LG Electronics Develops ISO 26262–Compliant Power Inverter Control Software with Model-Based Design


Develop inverter control software for electrical and hybrid electric vehicles in compliance with international functional safety standards


Adopt Model-Based Design and automate production code generation, model checks, code coverage analysis, and back-to-back testing


  • Stringent code performance requirement met
  • Communication improved; verification time reduced by 20%
  • ISO 26262–compliant software delivered on time

“Model-Based Design helped us apply the design and verification methods required by ISO 26262, including back-to-back verification and test coverage assessment. In particular, the automated test cases and reports in Simulink Test contributed significantly to reduced testing efforts.”

Jeongwon Sohn, LG Electronics

LG Electronics inverter for electrical and hybrid electric vehicles.

Automotive manufacturers are increasingly asking tier-one suppliers to deliver components developed in compliance with ISO 26262, the international functional safety standard for road vehicles. This standard covers functional safety aspects of the complete development process, including design, implementation, and verification. Many manufacturers also want their suppliers to comply with AUTOSAR standards for ECU software architectures.

LG Electronics develops ISO 26262– and AUTOSAR-compliant software for the inverter systems used to drive electric and hybrid vehicle motors using Model-Based Design with MATLAB® and Simulink®.

“Our initial objective in adopting Model-Based Design was to meet ISO 26262 recommendations,” says Jeongwon Sohn, principal research engineer at LG Electronics. “We soon discovered additional benefits to using MATLAB and Simulink, including improved communication of technical design details between engineers in disparate fields, which has led to a reduction in software defects.”


In the past, LG Electronics software engineers wrote embedded control software by hand based on designs created by algorithm engineers. In addition to being slow, this process was susceptible to errors stemming from communication difficulties between the different groups. LG Electronics sought to establish a new development process in which teams used modeling and simulation to support early verification and production code generation.

Among the first projects to be completed with this new ISO 26262–compliant process was the design and implementation of an AUTOSAR software component for high-speed motor control. Performance specifications were stringent; the generated code needed to meet a strict execution time limit. To satisfy the project’s demanding requirements and deliver on schedule, the team needed to come up to speed quickly on the new development process.


LG Electronics adopted Model-Based Design with MATLAB and Simulink to develop and verify high-speed motor control software based on AUTOSAR and ISO 26262.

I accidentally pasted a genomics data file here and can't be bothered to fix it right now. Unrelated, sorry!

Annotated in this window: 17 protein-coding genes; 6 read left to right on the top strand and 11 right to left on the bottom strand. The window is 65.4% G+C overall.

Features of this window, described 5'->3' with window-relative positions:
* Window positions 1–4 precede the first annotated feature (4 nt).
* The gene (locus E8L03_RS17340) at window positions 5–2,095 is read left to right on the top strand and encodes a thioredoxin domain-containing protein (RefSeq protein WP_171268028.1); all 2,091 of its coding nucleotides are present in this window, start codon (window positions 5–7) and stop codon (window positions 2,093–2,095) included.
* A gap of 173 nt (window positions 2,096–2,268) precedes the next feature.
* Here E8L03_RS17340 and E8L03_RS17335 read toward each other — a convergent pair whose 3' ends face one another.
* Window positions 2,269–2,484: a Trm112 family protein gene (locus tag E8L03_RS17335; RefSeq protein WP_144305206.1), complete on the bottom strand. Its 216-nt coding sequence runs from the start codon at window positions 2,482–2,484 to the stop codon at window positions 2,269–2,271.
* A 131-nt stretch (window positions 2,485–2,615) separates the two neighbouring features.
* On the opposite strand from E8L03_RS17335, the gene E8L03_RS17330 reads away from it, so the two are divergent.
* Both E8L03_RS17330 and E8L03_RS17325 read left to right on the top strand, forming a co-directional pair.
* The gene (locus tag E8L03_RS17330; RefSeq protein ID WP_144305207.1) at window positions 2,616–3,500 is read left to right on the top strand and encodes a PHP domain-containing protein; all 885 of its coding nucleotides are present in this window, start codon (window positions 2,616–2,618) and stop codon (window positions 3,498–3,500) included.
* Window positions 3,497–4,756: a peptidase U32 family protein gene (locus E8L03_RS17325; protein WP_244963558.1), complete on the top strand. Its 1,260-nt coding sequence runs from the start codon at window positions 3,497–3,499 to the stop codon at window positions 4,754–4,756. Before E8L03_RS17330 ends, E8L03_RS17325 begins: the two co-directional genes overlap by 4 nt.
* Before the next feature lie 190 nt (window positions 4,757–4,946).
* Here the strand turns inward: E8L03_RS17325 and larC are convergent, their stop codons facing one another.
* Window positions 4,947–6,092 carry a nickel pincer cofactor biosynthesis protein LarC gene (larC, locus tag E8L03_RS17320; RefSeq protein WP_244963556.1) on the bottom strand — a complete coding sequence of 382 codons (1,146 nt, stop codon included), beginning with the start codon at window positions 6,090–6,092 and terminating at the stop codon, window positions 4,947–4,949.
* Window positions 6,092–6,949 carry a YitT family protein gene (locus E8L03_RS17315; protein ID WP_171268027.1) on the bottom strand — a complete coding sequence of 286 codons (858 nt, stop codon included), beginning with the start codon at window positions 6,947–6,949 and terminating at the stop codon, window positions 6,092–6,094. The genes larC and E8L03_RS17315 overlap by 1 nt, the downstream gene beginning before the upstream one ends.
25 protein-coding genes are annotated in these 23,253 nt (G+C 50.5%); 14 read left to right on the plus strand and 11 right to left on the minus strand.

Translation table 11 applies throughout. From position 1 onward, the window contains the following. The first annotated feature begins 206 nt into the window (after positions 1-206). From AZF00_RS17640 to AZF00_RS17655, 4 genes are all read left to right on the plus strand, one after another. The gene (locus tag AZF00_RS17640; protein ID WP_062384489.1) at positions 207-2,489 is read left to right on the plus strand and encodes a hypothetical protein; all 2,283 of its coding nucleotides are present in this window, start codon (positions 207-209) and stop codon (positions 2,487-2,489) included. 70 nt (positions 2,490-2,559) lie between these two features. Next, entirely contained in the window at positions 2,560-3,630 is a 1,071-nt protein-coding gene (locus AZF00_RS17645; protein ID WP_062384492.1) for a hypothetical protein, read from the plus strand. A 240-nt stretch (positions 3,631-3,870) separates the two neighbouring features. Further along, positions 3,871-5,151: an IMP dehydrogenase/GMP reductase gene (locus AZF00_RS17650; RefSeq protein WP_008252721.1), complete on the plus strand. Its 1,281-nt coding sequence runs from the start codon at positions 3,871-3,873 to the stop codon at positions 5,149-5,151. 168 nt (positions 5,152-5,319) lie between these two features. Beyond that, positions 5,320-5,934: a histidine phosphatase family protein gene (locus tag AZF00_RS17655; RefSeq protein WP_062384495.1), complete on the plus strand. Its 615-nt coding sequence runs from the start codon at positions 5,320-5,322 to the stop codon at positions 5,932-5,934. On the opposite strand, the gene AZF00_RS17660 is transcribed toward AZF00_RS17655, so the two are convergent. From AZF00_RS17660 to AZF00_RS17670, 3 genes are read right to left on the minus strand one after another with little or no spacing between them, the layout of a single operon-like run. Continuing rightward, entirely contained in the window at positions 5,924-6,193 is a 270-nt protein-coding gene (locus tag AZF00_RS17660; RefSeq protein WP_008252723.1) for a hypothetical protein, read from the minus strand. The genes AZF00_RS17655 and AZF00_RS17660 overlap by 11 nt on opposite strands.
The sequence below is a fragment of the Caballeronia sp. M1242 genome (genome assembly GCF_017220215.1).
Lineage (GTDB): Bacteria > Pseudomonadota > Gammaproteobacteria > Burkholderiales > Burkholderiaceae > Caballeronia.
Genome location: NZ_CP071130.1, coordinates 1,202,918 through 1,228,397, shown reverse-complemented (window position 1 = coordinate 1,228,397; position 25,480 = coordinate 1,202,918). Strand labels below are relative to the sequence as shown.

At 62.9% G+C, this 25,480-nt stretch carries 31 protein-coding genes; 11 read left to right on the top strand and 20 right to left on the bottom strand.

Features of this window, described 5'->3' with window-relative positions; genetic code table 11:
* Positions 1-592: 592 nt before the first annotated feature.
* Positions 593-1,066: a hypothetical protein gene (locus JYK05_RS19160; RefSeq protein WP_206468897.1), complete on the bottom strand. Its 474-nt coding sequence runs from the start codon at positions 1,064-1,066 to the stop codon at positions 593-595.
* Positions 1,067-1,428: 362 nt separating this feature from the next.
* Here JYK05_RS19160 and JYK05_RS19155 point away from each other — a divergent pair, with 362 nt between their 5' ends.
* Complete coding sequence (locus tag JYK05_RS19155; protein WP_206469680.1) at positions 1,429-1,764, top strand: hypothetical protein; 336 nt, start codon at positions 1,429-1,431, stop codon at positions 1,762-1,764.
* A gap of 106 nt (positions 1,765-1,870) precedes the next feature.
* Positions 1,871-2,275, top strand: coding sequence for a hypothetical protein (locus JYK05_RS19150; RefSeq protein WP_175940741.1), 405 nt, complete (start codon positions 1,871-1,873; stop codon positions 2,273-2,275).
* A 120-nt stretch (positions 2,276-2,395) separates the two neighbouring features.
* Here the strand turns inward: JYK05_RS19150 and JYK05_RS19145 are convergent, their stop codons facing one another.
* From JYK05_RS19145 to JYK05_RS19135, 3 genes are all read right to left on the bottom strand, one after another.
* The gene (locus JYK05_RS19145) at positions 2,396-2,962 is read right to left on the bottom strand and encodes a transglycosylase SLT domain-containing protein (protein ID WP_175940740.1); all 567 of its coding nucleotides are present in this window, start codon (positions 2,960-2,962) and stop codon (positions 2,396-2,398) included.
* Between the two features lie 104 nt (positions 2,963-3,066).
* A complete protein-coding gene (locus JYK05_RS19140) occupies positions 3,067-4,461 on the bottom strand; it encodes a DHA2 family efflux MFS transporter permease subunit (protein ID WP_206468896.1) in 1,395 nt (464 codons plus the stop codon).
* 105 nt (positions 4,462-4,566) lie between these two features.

The LG Electronics team attended training and technical workshops conducted by MathWorks engineers, who also helped them jumpstart development with a pilot project.

The team created a plant model with Simscape Electrical™ that included an interior permanent magnet synchronous motor (IPMSM) and a switching model of the inverter’s power electronics.

Using an AUTOSAR authoring tool, the team defined interfaces and other configuration details for the controller architecture. They then exported software component description ARXML files from the authoring tool and imported them into Simulink to generate a skeleton control model.

The engineers elaborated this model, adding application logic modeled in Stateflow®. They also added a proportional-integral (PI) current controller to regulate torque, and algorithms for generating pulse-width modulated (PWM) output to modulate three-phase voltage for the vehicle’s IPMSM.

They used Simulink Check™ to find potential violations of the ISO 26262 standard and Simulink Design Verifier™ to check for divide-by-zero, overflow, and other run-time errors.

To verify the controller design, the engineers ran closed-loop simulations of the controller and plant models, using Simulink Coverage™ to measure how much of the controller model was exercised.

Next, the team generated C code from their models with Embedded Coder® and compiled the code for their target NXP™ MPC5676R microcontroller.

Using Simulink Test™, they conducted back-to-back tests of the Simulink models and generated code, as required by ISO 26262 ASIL-C, and used Simulink Coverage to assess the coverage of these tests for the generated code.

LG Electronics completed development and verification of the inverter software platform on schedule.


  • Stringent code performance requirement met. “Because the code we generated with Embedded Coder was highly optimized, we were able to meet our strict execution time requirement,” says Sohn. “The generated code’s performance was comparable to that of C code written by hand.”
  • Communication improved; verification time reduced by 20%. “After adopting Model-Based Design, we saw a reduction in communication errors between teams,” says Sohn. “Because the model makes it easy to visualize the implementation, our verification time was shorter, as well.”
  • ISO 26262–compliant software delivered on time. “Semi-formal verification, control flow analysis, data flow analysis, and comparative back-to-back tests between model and code were all done using MATLAB and Simulink,” Sohn says. “Without Model-Based Design I don’t think we would have achieved our ISO 26262 compliance objectives while completing the project on time.”